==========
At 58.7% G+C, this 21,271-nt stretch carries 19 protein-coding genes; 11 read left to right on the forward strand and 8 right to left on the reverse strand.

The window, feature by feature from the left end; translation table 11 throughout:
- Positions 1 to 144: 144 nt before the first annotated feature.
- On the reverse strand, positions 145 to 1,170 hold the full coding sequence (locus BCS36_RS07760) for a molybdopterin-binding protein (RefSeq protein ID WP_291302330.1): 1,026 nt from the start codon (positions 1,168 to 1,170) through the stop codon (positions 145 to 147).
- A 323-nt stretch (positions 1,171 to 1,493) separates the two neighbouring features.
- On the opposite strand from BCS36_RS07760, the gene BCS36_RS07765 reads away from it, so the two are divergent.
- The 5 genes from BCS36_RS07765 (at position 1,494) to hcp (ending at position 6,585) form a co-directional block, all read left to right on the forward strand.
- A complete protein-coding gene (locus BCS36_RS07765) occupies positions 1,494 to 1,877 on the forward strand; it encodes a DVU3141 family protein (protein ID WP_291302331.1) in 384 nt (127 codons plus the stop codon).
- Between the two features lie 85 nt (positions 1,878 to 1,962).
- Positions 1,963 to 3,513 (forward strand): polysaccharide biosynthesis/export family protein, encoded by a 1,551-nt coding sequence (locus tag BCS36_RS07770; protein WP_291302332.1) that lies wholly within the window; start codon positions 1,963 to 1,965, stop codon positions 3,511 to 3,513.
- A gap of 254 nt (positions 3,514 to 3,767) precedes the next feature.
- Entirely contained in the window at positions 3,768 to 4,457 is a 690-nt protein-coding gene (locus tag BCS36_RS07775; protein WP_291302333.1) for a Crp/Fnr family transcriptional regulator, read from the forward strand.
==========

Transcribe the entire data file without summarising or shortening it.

At 58.7% G+C, this 21,271-nt stretch carries 19 protein-coding genes; 11 read left to right on the forward strand and 8 right to left on the reverse strand.

The window, feature by feature from the left end; translation table 11 throughout:
- Positions 1 to 144: 144 nt before the first annotated feature.
- On the reverse strand, positions 145 to 1,170 hold the full coding sequence (locus BCS36_RS07760) for a molybdopterin-binding protein (RefSeq protein ID WP_291302330.1): 1,026 nt from the start codon (positions 1,168 to 1,170) through the stop codon (positions 145 to 147).
- A 323-nt stretch (positions 1,171 to 1,493) separates the two neighbouring features.
- On the opposite strand from BCS36_RS07760, the gene BCS36_RS07765 reads away from it, so the two are divergent.
- The 5 genes from BCS36_RS07765 (at position 1,494) to hcp (ending at position 6,585) form a co-directional block, all read left to right on the forward strand.
- A complete protein-coding gene (locus BCS36_RS07765) occupies positions 1,494 to 1,877 on the forward strand; it encodes a DVU3141 family protein (protein ID WP_291302331.1) in 384 nt (127 codons plus the stop codon).
- Between the two features lie 85 nt (positions 1,878 to 1,962).
- Positions 1,963 to 3,513 (forward strand): polysaccharide biosynthesis/export family protein, encoded by a 1,551-nt coding sequence (locus tag BCS36_RS07770; protein WP_291302332.1) that lies wholly within the window; start codon positions 1,963 to 1,965, stop codon positions 3,511 to 3,513.
- A gap of 254 nt (positions 3,514 to 3,767) precedes the next feature.
- Entirely contained in the window at positions 3,768 to 4,457 is a 690-nt protein-coding gene (locus tag BCS36_RS07775; protein WP_291302333.1) for a Crp/Fnr family transcriptional regulator, read from the forward strand.